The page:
THE MONGOLIAN GIRL - CHAPTER SIX
"So, what exactly is it that you want from me?"
The elegant interpreter rephrased the question for Mr Enkhbold, who exchanged a look, laden with dark secrets, with Batbold, before looking at a space somewhere between Tom and the interpreter, and replying in his soft, droning Mongolian. The interpreter turned to Tom and started to open her mouth, but before she could utter a word, Tom asked, "By the way, what is your name?" She seemed surprised that anyone would want to know and Tom had half anticipated her answer, "Why?"
"Just wanted to know. That's all."
Mr Enkhbold turned to her. He was clearly not a man used to being ignored by anyone. The interpreter seemed flustered and Tom felt a pang of guilt for causing her this moment of anxiety.
She addressed Tom once more, "We want…we want…friendly relations." Then she added almost as an afterthought, "And my name is Olga Shevchenko." A Russian name, Tom thought to himself. Yes, she did look different. Her eyes were Asiatic, but her delicate features reminded Tom of a famous Georgian ballerina he had once seen in
"Friendly relations with who?"
Mr Enkhbold exchanged another look with Batbold.
"With everyone", Olga explained, before adding, "Would you like some tea?"
There was another, much louder thud from the ceiling above, accompanied by what sounded like a muffled cry. This time she couldn't stop herself looking up. In fact, they all looked up, except Mr Enkhbold, who snapped something at her in Mongolian.
"For example?" Tom interjected quickly.
Olga considered her interpretation of Mr Enkhbold's reply carefully, "With some groups of people the House of Friendly Relations finds unsympathetic to their cause."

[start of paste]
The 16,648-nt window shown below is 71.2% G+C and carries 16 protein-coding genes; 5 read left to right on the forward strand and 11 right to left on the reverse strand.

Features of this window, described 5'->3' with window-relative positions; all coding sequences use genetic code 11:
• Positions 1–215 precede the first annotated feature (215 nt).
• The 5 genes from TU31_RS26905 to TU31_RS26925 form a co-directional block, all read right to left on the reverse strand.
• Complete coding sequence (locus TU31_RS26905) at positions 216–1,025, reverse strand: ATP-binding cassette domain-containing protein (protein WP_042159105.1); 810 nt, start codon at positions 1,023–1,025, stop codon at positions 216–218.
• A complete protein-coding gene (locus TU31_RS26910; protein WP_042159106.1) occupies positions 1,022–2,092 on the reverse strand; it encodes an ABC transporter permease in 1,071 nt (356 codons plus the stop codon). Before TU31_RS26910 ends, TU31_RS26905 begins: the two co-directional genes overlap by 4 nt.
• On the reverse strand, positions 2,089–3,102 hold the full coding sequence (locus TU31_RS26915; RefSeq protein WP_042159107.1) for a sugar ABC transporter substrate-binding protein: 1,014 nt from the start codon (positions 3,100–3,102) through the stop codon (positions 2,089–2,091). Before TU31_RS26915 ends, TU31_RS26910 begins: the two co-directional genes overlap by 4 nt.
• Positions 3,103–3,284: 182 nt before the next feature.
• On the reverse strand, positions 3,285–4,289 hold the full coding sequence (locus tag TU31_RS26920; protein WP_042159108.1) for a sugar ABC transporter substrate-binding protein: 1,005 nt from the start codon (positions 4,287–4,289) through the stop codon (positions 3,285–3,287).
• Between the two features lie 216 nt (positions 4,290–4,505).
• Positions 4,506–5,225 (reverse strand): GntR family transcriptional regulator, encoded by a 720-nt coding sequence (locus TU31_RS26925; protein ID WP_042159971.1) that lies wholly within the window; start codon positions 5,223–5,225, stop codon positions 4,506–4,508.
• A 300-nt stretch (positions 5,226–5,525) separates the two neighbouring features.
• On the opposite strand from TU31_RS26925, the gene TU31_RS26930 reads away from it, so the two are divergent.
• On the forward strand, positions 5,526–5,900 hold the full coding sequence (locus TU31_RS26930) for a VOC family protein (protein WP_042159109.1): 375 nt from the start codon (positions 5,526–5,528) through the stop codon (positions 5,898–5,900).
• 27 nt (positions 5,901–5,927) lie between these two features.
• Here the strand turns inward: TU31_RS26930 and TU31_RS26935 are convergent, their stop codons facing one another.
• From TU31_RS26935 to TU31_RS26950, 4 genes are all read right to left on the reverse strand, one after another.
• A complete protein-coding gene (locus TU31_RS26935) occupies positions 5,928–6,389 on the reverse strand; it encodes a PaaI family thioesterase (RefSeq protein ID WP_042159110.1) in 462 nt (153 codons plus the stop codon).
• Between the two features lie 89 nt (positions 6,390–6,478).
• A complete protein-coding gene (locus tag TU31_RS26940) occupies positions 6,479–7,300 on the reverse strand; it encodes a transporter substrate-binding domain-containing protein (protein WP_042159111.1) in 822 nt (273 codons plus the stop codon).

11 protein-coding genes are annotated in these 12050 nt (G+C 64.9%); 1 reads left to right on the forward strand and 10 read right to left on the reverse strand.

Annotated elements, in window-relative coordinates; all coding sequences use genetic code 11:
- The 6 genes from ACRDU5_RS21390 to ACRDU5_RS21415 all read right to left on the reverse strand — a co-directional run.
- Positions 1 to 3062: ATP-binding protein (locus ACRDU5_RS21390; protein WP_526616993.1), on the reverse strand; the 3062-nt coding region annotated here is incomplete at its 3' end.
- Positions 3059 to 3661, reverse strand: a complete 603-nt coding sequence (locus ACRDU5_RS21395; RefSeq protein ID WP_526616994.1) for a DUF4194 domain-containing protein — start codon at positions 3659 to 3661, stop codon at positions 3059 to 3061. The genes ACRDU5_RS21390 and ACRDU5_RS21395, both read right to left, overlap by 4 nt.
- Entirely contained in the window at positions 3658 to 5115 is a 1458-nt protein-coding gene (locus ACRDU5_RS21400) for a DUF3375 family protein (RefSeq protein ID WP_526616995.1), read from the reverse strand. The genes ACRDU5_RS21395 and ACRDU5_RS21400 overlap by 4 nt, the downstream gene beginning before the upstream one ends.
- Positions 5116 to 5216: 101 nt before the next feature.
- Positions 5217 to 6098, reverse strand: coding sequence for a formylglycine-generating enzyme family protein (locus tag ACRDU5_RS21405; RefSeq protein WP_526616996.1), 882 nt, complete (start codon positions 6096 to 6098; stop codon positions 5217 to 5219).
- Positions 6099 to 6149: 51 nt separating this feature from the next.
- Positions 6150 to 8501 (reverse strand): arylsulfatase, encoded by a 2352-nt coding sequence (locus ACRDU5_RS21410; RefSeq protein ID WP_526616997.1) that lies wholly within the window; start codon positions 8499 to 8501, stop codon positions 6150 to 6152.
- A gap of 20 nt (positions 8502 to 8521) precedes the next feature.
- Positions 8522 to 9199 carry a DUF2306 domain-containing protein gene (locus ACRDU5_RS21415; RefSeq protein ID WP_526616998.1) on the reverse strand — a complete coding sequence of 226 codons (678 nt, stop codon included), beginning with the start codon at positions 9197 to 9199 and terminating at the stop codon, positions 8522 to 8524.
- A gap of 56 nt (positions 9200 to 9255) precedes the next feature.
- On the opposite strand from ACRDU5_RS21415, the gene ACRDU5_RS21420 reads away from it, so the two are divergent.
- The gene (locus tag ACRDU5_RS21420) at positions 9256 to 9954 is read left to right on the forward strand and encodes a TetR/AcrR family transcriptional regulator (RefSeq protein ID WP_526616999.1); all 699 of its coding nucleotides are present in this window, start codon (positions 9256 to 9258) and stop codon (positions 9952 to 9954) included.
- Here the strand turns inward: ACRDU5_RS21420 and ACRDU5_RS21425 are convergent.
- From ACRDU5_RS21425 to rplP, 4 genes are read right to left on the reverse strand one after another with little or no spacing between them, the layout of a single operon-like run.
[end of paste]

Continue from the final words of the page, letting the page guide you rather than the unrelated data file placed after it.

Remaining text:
"And what exactly is their cause?"
It sounded to Tom as though something heavy had fallen on the floor in the room above.
This time they all looked up: even Mr Enkhbold. Then there was a louder noise, much closer. Tom jumped. Something outside had banged against the window. Perhaps a bird had flown into it.
The door opened, and a young man in a grubby white tunic brought in their tea.
“How would you like your tea, Mr Rawlinson? With milk and sugar?” Olga enquired.
“It’s all right, you can call me Tom. A little milk, but no sugar, please.”
After they had all sipped some tea, the meeting resumed.
“Well, their, I mean our cause is the social welfare of the Mongolian people” Olga interpreted.
“I see. And what type of people would be unsympathetic to that?” Tom asked, genuinely surprised.
There followed a short discussion between Olga, Mr Enkbold and Batbold, the meaning of which Tom could only guess at.
“We have decided that you must be very tired after your long trip. A driver will take you back to your hotel. Tomorrow will be a big day for you. We will show you your office and you will meet your assistant.”
“Yes, your assistant.”
At that, Mr Enkhbold and Batbold stood up. The meeting was over.
Olga accompanied Tom downstairs to the exit and watched him step out onto
The chauffeur opened the rear door of the black limousine and Tom stepped in. It appeared the driver, who clearly hadn’t shaven that morning and stank of stale cigarettes, spoke no English, as he merely grunted disapprovingly when Tom tried to engage him in conversation.
They swept away down
As he crossed the hotel lobby, the receptionist called out to him, “Mr Rawlinson, there was a Mr Gerald here to see you.”
“Mr Gerald?” Tom knew nobody of that name.
“Did he leave a message?
“No, but he said he will come back.”
The receptionist shrugged and resumed reading his newspaper. At least this one speaks English, Tom thought, as he mounted the stairs and walked back down the long corridor to Room 315.
Mr Gerald? Who on earth could he be?